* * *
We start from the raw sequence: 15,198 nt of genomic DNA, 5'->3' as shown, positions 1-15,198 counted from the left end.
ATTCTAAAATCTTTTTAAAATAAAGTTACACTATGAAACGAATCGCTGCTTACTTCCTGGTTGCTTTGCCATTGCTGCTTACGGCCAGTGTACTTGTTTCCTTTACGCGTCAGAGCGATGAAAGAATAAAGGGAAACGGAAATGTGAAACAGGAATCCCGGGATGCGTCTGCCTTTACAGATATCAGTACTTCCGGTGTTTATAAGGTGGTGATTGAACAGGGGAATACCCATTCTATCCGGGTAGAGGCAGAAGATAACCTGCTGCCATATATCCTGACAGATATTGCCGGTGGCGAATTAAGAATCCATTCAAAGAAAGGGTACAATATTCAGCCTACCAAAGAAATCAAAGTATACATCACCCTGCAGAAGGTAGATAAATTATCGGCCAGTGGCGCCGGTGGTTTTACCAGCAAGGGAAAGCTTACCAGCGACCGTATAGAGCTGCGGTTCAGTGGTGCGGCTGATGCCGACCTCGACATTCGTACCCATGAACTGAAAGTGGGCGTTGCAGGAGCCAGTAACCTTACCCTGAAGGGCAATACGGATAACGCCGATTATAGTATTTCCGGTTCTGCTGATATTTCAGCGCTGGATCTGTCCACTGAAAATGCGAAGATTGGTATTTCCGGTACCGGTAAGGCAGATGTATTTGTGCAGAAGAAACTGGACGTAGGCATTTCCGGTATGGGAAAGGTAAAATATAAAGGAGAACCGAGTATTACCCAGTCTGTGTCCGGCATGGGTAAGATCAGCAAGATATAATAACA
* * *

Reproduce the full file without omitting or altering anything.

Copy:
We start from the raw sequence: 15,198 nt of genomic DNA, 5'->3' as shown, positions 1-15,198 counted from the left end.
ATTCTAAAATCTTTTTAAAATAAAGTTACACTATGAAACGAATCGCTGCTTACTTCCTGGTTGCTTTGCCATTGCTGCTTACGGCCAGTGTACTTGTTTCCTTTACGCGTCAGAGCGATGAAAGAATAAAGGGAAACGGAAATGTGAAACAGGAATCCCGGGATGCGTCTGCCTTTACAGATATCAGTACTTCCGGTGTTTATAAGGTGGTGATTGAACAGGGGAATACCCATTCTATCCGGGTAGAGGCAGAAGATAACCTGCTGCCATATATCCTGACAGATATTGCCGGTGGCGAATTAAGAATCCATTCAAAGAAAGGGTACAATATTCAGCCTACCAAAGAAATCAAAGTATACATCACCCTGCAGAAGGTAGATAAATTATCGGCCAGTGGCGCCGGTGGTTTTACCAGCAAGGGAAAGCTTACCAGCGACCGTATAGAGCTGCGGTTCAGTGGTGCGGCTGATGCCGACCTCGACATTCGTACCCATGAACTGAAAGTGGGCGTTGCAGGAGCCAGTAACCTTACCCTGAAGGGCAATACGGATAACGCCGATTATAGTATTTCCGGTTCTGCTGATATTTCAGCGCTGGATCTGTCCACTGAAAATGCGAAGATTGGTATTTCCGGTACCGGTAAGGCAGATGTATTTGTGCAGAAGAAACTGGACGTAGGCATTTCCGGTATGGGAAAGGTAAAATATAAAGGAGAACCGAGTATTACCCAGTCTGTGTCCGGCATGGGTAAGATCAGCAAGATATAATAACA